Medical students at Hofstra University rallied Monday in support of the Affordable Care Act as plans are under way at the national level to repeal it, joining dozens of medical schools in what was billed as a “national day of action.”

Nearly 70 students, dressed in lab coats, gathered in the Hofstra Northwell School of Medicine’s lobby for the event promoted on social media as the “DoNoHarm Medical Student Day of Solidarity.”

Demonstrations and teach-ins were scheduled at medical schools across the country, including in Washington, Boston, Chicago, San Francisco and Seattle, according to organizers.

Pratiksha Yalakkishettar, 23, a second-year medical student, said she and several classmates organized the event at Hofstra. She called it “nonpartisan.”

“We’re all worried as future health care providers,” said Yalakkishettar, of Andover, Massachusetts. “This is one of the topics that can bring people together.”

The 2010 law widely known as Obamacare, which covers 20 million people, essentially required Americans to secure health care with state Medicaid or subsidized private coverage plans.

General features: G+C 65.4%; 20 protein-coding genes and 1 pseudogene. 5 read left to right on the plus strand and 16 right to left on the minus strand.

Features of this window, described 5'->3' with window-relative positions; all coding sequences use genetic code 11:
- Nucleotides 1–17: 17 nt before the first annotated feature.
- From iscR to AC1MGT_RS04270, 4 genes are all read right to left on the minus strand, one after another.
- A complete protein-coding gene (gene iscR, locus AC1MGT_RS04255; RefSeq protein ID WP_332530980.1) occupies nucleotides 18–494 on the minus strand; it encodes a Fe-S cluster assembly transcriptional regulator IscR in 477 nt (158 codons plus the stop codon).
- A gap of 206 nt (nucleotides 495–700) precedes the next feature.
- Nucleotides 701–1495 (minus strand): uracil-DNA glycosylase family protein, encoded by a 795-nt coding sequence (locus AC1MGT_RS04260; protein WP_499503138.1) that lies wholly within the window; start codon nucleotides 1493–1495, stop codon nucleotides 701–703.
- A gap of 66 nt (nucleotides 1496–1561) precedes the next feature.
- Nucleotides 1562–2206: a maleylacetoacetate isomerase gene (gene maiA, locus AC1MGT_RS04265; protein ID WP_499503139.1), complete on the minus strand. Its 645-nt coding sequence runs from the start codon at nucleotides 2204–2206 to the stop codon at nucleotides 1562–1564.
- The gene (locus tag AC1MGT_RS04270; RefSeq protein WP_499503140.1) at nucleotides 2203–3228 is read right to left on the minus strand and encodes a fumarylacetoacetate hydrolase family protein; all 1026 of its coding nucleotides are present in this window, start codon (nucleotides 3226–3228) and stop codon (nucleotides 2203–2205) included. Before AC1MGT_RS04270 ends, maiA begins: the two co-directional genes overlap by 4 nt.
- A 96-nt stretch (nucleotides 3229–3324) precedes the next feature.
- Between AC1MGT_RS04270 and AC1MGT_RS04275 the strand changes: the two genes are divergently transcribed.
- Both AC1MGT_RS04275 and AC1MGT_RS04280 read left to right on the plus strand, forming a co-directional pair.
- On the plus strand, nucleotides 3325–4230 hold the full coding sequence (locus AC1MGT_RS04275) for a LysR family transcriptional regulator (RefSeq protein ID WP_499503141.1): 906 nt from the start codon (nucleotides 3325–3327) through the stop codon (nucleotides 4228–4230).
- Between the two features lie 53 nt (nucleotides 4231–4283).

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Republicans generally support its repeal, citing its burden on small businesses and rising premiums, but are divided on how soon a new policy should take effect.

President Donald Trump has praised some portions of the law, including provisions that allow children to stay on their parents’ plans until age 26 and that bar insurers from discriminating based on a patient’s pre-existing conditions.

The Hofstra students stood in front of a poster board asking: “What Does Accessible and Affordable Health Care Mean To You?”

Attached to the board were green, blue, yellow and orange sticky notes, with students’ responses. Those included “not being asked for my papers,” “preventing easily avoidable morbidity and mortality” and “being able to understand my health insurance policy.”

Mallory Highstein, 25, a fourth-year medical student from East Brunswick, New Jersey, said, “It’s important to say we’re the future of medicine, and this is how we feel.”

Organizers Bonnie Bentson and Briana Rice, both 24 and second-year medical students, said they attended the Women’s March on Washington on Jan. 21 and were inspired to become campus health care advocates. They are creating an organization to promote activism at the Hempstead university, and plan to call it the Hofstra Northwell Protect Our Patients Group, the students said.

“We really want to think about this as a school, how a repeal without a replacement would affect our patients and even ourselves,” said Bentson, of Minneapolis.

Rice, of Aiken, South Carolina, said the gathering, arranged quickly as a social media movement grew, was an initial show of support in coordination with students planning similar events at other universities. She added that she hopes more students join the campus group to “open up the door for more discussion.”